You may be surprised to learn that not all processed foods are bad for you.
Frozen vegetables, for example, are processed, while retaining all, if not more, of the original nutrients through advanced processing techniques. Milk and yogurt are also processed, but remain close to their natural form.
It is not the general processing of foods that makes them ready to eat that is the nutritional problem, but rather the ultra-processed foods that we need to minimize in the diet.
Ultra-processed foods are heavily engineered, contain many ingredients, and are usually very different from the original food from which they came.
Cheeses, for example, are very, very different from cheese, because French fries are very different from a potato. In these examples, food manufacturers add additional flavors, sugars, fats, and often chemicals to create an entirely new food, foods that are rarely healthy.
And specifically, it’s a high-intake, ultra-processed food that’s been linked to weight gain and lifestyle-related diseases, including type 2 diabetes.
There is also a range of ultra-processed foods that pass themselves off as relatively ‘healthy’ options, but a closer look at how they are made and the ingredients they are made from will reveal that they are not not always as healthy as they are perceived to be. .
Plant-based foods are naturally given a health halo with the perception that a “milk” from nuts, legumes, or oats must be healthier than animal foods.
But the reality is that plant-based milk as a whole is heavily processed to create a milk-like product from foods that don’t actually produce milk.
A quick scan of the ingredient list of your favorite nut or grain milk will reveal whether the list of additives, including sugars and oils, turn the nut or grain “water” into a milk-like food. Then, extras like protein and vitamins are added back into the mix. Less fat and less calories yes, but less processed no.
A relatively new addition to the bread aisle, wraps look and feel lighter than regular bread and as such are often interpreted as healthier alternatives to sliced bread, but it’s not the case.
It takes a lot of physical processing to convert a grain into a flat, white husk, concentrating the natural carbohydrates and stripping the grain of some of its natural nutrient content. Indeed, whole-grain and whole-wheat varieties are better than white wraps, but they are certainly not nutritionally better than a dense grain bread.
Located in the health food section of supermarkets, you could be forgiven for assuming your favorite post-gym snack is a healthy choice.
But a quick scan of the ingredient list will likely reveal a long list of ingredients, many of which may not even be recognized.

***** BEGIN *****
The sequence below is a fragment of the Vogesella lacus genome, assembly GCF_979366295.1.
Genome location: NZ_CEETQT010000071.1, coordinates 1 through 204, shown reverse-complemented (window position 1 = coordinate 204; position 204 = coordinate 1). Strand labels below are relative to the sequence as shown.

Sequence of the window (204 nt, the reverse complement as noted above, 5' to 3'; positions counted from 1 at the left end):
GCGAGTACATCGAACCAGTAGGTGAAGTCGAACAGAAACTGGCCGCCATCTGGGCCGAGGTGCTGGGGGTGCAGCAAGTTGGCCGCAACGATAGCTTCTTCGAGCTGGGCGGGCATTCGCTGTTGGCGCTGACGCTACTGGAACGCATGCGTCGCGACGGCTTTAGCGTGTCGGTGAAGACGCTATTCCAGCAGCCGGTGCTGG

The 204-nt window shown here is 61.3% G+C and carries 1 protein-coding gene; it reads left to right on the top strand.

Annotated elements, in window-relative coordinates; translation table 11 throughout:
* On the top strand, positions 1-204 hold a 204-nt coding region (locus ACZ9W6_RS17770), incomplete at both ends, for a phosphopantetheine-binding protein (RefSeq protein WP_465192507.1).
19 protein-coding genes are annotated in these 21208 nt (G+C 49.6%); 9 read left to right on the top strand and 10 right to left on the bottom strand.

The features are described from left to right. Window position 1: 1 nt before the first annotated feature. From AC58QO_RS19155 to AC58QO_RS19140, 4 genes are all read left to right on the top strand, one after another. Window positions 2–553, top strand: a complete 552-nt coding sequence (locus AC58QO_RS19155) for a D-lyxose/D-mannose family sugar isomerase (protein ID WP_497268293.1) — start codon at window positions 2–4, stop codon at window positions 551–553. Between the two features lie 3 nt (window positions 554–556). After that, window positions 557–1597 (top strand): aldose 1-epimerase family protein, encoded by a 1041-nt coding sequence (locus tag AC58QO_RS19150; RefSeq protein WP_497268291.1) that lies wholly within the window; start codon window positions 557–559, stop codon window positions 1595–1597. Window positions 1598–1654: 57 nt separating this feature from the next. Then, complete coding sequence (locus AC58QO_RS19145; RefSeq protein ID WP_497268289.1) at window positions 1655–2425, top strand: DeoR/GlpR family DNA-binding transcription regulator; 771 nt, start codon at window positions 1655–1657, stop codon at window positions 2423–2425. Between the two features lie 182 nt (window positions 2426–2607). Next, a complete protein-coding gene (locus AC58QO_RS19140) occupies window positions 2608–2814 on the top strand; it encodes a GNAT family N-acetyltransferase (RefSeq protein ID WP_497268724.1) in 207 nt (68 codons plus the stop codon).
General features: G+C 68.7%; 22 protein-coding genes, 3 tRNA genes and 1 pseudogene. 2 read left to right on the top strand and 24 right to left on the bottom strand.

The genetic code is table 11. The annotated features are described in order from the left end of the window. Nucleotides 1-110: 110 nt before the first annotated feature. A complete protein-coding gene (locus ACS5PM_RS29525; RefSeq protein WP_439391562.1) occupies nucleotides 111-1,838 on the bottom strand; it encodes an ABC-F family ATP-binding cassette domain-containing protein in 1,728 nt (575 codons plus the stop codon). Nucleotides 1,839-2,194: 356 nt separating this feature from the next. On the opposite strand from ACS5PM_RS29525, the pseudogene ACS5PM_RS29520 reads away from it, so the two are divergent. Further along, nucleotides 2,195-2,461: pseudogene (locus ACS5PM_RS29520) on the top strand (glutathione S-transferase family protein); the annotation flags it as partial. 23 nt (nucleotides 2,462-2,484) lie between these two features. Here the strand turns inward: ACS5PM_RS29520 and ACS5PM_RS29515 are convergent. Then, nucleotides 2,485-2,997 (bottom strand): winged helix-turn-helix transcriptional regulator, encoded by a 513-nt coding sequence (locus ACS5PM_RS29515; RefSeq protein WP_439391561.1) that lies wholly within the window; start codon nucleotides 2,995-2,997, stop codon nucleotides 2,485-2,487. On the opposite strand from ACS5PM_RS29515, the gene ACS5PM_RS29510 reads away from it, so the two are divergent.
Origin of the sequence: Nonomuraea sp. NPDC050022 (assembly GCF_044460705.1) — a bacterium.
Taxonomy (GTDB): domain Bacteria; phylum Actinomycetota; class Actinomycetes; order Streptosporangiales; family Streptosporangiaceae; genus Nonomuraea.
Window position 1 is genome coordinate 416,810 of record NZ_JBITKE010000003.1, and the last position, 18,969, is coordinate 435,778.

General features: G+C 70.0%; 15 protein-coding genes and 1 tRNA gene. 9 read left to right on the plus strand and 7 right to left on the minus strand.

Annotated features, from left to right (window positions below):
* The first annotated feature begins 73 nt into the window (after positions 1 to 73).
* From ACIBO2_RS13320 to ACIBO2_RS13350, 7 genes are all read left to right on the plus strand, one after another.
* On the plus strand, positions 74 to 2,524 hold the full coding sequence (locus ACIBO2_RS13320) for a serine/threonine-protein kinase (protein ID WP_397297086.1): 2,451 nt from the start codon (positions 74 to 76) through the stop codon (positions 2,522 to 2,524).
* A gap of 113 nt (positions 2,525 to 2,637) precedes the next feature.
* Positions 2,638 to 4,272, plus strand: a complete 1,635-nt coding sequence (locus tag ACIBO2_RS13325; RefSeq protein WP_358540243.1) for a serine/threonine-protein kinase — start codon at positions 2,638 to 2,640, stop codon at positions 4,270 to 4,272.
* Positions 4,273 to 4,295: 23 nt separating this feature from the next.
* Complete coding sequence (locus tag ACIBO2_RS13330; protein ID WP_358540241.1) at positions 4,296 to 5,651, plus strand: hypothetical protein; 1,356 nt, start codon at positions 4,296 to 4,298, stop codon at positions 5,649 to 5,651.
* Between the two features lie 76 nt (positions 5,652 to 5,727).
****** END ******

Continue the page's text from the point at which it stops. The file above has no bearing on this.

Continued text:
Concentrated protein isn’t too appetizing, which means it needs a range of additives to make it not only taste good, but convert into an edible bar, bite or ball. A protein bar can be a source of protein, it is not an unprocessed natural food.
READ MORE: Five signs your diet is actually bad for you
Meat that is not meat
If you prefer to avoid animal foods, meat alternatives made from wheat gluten, vegetables, soy, and protein powders can be a nutritious food option.
But it can also be ultra-processed foods designed to look, taste and feel like meat, chicken, fish or other animal protein, minus natural nutrients such as protein, zinc and iron found in proteins of animal origin.
They can also be loaded with added oils, sugars, salts, colorings and flavor enhancers, which doesn’t mean they’re always technically “healthier” than the meat itself.
Bright colors and vegetable bases may scream healthy, but there’s not much healthy in most commercial dips.
Sure, if you’re making hummus at home or mash your own avocado in guac, your dip is minimally processed, but common supermarket jars are filled with vegetable oils, flavorings, stabilizers and colorings to give a savory mix that can be delicious and taste a bit like bell pepper, eggplant or beetroot, but in an ultra-processed form. Pair it with ultra-processed white rice crackers and you have the ultimate mix of ultra-processed snacks.
Author Susie Burrel is a leading Australian dietitian and nutritionist, founder of shape meco-host of The nutritional couch podcast and prominent media spokesperson, with regular appearances in print and television commenting on all areas of diet, weight loss and nutrition.
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